KRQE Newsfeed: COVID cases rising, Homeless shelter, Dry and sunny weather, Smart signals, Chile farmers

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[1] New Mexico COVID-19 cases rise, metro area hospitals weigh in – The number of people hospitalized for COVID-19 in New Mexico has more than doubled in a month. The numbers show that almost all of the cases are of people that are unvaccinated. Presbyterian Hospital and the University of New Mexico Hospital both say they are seeing an increase in COVID-19 patients. COVID-19 make up fewer than 5% of patients of UNMH. New data from the New Mexico Department of Health shows about 93% of COVID hospitalizations from the beginning of February to this week were unvaccinated New Mexicans.

[2] City releases draft operation plan for Gateway Center – Some neighbors of the city’s new 24/7 homeless shelter are raising concerns after they revealed its plan of operation. The operational plan the city released Wednesday for the Gateway Center at Gibson Health Hub does not say how many people will be allowed to stay at the shelter or how many beds there will be. People referred by police, first responders and hospitals will be admitted around the clock. The plan also says there will be 24/7 security, but it’s still a concern for the president of the Siesta Hills Neighborhood Association. The plans rely on the expansion of the nearby Albuquerque Police Department substation for security purposes and do not allocate extra officers to the area.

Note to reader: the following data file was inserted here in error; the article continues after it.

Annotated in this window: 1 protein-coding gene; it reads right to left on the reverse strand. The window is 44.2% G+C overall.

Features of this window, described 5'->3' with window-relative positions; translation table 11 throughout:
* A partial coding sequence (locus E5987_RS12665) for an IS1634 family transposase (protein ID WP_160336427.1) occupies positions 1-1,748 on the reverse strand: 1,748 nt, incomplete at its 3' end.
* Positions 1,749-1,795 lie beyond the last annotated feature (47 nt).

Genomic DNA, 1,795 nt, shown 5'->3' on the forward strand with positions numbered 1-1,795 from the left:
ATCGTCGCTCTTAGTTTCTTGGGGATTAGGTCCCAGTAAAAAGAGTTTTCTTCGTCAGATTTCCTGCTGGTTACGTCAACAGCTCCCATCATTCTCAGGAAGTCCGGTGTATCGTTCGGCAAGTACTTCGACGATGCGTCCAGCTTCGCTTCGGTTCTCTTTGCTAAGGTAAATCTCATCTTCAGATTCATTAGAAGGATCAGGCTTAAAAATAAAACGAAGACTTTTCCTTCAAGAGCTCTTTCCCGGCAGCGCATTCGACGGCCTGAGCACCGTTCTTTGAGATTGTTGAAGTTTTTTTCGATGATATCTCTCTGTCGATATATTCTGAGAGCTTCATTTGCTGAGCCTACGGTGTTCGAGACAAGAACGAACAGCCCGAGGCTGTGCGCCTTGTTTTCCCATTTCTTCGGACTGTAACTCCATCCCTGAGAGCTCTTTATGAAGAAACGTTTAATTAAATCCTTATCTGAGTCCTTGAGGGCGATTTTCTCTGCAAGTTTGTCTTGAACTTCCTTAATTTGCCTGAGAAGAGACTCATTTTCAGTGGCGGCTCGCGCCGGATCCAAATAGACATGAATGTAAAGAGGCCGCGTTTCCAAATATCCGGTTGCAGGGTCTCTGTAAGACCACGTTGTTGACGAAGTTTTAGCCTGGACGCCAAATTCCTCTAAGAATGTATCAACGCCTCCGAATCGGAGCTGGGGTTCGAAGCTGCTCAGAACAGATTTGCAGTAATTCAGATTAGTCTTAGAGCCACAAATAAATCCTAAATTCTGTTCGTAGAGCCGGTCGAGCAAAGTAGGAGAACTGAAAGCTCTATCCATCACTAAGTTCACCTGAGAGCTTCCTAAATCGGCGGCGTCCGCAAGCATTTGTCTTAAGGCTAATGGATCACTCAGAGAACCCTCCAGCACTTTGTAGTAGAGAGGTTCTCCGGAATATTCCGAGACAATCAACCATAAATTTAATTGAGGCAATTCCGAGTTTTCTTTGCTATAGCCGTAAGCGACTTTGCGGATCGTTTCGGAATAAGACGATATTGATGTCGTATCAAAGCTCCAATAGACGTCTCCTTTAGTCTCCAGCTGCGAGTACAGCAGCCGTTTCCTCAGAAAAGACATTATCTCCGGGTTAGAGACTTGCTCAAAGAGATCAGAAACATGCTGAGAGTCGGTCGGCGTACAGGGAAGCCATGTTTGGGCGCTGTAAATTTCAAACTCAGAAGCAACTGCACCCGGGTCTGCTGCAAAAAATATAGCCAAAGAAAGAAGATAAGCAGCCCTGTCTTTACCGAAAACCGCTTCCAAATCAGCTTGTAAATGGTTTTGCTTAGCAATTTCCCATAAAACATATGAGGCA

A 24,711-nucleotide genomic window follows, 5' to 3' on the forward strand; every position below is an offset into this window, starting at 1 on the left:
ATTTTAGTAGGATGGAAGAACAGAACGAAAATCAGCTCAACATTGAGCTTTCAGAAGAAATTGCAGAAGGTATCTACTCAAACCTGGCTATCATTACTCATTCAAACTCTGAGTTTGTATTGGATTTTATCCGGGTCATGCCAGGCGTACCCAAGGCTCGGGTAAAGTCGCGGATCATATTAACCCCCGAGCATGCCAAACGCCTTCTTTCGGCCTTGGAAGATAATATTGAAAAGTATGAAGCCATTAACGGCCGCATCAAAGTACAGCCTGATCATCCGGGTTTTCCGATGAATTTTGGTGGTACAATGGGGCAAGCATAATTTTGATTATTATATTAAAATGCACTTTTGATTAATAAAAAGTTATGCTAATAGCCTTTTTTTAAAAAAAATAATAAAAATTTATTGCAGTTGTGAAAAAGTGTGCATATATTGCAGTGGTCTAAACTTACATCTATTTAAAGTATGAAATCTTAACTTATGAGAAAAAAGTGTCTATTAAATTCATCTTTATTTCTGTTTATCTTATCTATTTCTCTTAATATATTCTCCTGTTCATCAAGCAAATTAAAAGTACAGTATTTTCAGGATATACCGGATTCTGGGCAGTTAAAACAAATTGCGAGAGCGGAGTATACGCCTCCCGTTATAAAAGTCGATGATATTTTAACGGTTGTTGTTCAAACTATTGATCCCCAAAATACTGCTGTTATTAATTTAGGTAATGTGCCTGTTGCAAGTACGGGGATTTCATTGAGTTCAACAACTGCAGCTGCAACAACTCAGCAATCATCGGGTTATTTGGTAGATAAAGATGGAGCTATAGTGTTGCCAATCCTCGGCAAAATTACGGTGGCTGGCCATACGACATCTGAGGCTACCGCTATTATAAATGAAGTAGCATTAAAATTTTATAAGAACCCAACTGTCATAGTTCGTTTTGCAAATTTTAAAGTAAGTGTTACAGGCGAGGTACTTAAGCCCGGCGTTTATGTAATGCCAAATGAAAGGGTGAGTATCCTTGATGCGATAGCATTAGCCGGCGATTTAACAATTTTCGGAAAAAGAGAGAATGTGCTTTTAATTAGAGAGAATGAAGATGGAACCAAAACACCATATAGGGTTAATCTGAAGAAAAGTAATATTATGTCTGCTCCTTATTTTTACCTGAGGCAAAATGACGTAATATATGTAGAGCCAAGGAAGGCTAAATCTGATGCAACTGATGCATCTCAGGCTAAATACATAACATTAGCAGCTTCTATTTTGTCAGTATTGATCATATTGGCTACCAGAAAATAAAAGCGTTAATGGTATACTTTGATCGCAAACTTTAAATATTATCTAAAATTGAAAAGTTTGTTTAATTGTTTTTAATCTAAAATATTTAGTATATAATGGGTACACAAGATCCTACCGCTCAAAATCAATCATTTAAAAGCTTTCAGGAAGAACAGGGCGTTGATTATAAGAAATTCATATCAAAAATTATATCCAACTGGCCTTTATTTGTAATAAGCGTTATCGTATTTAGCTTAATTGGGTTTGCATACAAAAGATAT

[3] Drought improves from last week but drier, hotter days ahead – Thursday morning is completely dry and mostly sunny. Dry air is taking over the state today, keeping the weather much drier than it has been this week.

[4] City of Albuquerque to install “smart” stoplights along Lead and Coal – Six intersections along Lead and Coal may soon be getting smart stoplights to slow down speeders. The City of Albuquerque is wanting to install the “Rest on Red” lights which stay red every time a car approaches. It will only turn green if you are going the speed limit or under. Over the last five years, dozens of crashes have happened along the Lead and Coal corridor. The lights could be installed in a few months.

[5] State preparing plan to help with chile worker shortage – Help is on the way for New Mexico’s chile farmers dealing with a worker shortage. The state is funneling $5 million in federal relief money to boost wages for picking chile and other crops. It comes as farmers report a dire shortage of chile pickers as the harvest season gets underway. Officials say immigration issues have also played a big role in the farmworker crisis.

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